planted more deeply than all that is wrong
With all creation
the miracle and wonder of life,
the unfolding purposes of God
forever at work in ourselves and the world.
Then there were more readings, songs, and prayers but frankly, I wasn’t listening anymore. I was reeling. God’s goodness at the heart of humanity is planted more deeply than all that is wrong?! The goodness of God is planted in me more deeply than all that is wrong? I realized in that moment that I had internalized the opposite: that the badness of humanity was planted in me more deeply than all that is right and good.
I don’t want to get into a debate about the doctrine of Total Depravity here. Let’s save that for another day. What I want to say is that a misapplication of Total Depravity had led me to believe that the truest thing about me is that I am inherently bad, in the deepest roots of my being. That same misapplication suggests that everything in the world should be seen through a lens of badness. And it was making me miserable. I was trying so hard to do all the right things, to appear good, even to look for goodness in the world around me, but there was always this deep sense that I wasn’t making the mark. I had a tape running in my head that kept saying, “try harder, it’s not working, you’ll never be good enough.” I desperately needed the affirmation that day that God’s goodness was planted in me more deeply than all that is wrong, because the other theology, the misapplied one, was corroding my soul.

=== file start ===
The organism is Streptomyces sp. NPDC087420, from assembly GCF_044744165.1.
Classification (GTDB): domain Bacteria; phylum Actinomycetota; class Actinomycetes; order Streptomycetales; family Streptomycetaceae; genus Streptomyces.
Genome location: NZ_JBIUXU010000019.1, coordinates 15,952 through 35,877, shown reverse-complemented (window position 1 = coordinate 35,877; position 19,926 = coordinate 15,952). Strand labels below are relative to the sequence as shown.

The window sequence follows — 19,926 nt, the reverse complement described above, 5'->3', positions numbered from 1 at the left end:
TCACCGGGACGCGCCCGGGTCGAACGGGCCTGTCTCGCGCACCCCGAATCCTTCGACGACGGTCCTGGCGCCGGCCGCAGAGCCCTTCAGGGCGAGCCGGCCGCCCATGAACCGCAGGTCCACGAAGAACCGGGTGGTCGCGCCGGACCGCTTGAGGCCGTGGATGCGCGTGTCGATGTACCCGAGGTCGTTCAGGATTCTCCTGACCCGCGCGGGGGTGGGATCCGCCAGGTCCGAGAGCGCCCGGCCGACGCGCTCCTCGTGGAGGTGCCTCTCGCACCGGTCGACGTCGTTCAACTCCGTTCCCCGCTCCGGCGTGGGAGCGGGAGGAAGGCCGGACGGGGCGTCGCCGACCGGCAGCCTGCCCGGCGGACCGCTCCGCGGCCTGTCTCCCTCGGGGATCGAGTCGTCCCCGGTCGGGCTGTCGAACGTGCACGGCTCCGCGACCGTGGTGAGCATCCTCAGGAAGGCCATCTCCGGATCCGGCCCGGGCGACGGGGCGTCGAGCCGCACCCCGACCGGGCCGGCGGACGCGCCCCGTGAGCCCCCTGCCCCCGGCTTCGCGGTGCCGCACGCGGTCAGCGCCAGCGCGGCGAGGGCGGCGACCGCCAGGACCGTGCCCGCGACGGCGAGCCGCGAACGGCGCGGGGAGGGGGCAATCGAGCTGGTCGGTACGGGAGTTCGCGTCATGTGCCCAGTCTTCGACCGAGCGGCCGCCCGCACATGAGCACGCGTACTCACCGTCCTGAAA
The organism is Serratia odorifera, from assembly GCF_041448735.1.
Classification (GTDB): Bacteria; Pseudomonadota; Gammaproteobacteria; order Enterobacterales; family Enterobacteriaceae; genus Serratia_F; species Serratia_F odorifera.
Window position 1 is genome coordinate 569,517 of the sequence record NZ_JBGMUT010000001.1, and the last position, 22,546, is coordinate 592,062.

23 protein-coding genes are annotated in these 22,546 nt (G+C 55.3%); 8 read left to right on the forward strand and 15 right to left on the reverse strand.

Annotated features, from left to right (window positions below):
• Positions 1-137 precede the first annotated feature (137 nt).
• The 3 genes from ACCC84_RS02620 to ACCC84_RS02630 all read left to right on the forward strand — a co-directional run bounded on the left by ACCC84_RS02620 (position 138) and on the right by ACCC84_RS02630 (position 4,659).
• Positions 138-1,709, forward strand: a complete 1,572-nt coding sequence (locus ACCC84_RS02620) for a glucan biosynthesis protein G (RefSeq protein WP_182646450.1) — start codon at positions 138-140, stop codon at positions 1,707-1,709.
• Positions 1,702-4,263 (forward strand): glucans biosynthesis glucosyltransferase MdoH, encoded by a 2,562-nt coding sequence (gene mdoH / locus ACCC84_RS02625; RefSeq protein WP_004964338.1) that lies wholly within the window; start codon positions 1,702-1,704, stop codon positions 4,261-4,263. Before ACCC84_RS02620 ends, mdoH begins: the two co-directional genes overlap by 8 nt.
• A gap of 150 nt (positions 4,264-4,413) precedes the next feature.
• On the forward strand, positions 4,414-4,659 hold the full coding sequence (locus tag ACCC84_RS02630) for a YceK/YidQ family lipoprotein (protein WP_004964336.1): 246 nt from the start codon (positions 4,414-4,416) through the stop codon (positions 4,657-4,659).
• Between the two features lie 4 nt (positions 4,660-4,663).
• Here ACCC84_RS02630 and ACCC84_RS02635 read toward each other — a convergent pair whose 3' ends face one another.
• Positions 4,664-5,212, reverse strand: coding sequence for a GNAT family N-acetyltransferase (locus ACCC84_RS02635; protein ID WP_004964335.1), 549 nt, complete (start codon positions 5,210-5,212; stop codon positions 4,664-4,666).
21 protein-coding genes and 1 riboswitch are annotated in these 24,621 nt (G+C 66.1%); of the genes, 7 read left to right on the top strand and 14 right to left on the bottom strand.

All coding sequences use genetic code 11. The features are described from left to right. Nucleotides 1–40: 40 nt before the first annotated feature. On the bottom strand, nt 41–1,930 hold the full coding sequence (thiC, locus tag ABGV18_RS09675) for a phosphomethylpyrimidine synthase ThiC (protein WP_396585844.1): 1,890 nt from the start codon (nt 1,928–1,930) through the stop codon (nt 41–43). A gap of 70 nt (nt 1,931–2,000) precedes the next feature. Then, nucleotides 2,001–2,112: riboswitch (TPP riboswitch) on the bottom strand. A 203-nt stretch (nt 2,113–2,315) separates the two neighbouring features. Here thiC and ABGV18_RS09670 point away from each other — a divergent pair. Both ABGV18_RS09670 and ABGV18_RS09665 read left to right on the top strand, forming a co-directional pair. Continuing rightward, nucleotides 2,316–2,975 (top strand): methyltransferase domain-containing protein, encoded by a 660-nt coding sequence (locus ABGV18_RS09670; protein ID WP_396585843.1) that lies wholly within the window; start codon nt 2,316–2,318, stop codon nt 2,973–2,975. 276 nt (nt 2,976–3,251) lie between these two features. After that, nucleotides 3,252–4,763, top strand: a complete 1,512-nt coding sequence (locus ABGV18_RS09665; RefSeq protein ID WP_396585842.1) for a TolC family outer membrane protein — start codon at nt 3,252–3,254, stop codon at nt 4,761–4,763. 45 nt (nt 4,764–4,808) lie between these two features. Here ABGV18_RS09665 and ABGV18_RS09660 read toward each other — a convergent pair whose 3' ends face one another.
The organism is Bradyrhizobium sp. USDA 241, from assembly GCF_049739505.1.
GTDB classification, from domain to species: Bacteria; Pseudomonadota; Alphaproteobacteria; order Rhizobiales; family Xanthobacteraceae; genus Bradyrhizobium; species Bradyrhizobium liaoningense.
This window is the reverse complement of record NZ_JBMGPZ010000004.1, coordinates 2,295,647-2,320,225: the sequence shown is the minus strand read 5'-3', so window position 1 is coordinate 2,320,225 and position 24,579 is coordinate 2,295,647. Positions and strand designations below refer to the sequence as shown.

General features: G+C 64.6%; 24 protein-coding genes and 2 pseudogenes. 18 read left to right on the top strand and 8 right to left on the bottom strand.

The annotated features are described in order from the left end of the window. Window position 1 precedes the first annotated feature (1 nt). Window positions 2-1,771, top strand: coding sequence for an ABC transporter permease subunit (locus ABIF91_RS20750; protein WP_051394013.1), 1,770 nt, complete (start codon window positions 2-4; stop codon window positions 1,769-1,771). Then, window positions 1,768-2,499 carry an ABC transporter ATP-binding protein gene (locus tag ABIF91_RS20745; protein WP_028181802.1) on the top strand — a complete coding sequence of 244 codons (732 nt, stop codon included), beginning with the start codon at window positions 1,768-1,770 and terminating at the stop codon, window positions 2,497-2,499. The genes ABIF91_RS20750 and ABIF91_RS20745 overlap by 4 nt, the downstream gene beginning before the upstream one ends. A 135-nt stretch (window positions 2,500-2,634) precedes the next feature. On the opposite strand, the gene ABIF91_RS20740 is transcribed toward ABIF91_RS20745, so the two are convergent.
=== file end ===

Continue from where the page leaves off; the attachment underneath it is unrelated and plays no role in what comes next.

Brené Brown makes the differentiation between guilt and shame by defining guilt as the feeling that “I have done something bad,” and shame as the feeling that “I am bad.” That’s what I was feeling and fighting against, the shame that comes from internalizing a story that badness was the truest thing about me. This was not about having made mistakes in my life, but about there being something wrong with me at the core.
Strangely, this sense of deep badness was in constant conflict with some other truths that I knew about the depth of divine goodness: God’s redemptive generosity, my belovedness, the dignity of human beings, and the beauty of creation (brilliantly described by the poet Gerard Manley Hopkins as “the dearest freshness deep down things”). It was creating a flip-flop within me between badness and goodness: which one was most true? Was it really, as one of my summer camp counselors told me, that I’m bad to my core but that God sees me through Jesus-colored glasses? Or was there some other way of seeing here? I found myself fighting to reclaim an understanding of goodness and to find its place in the story.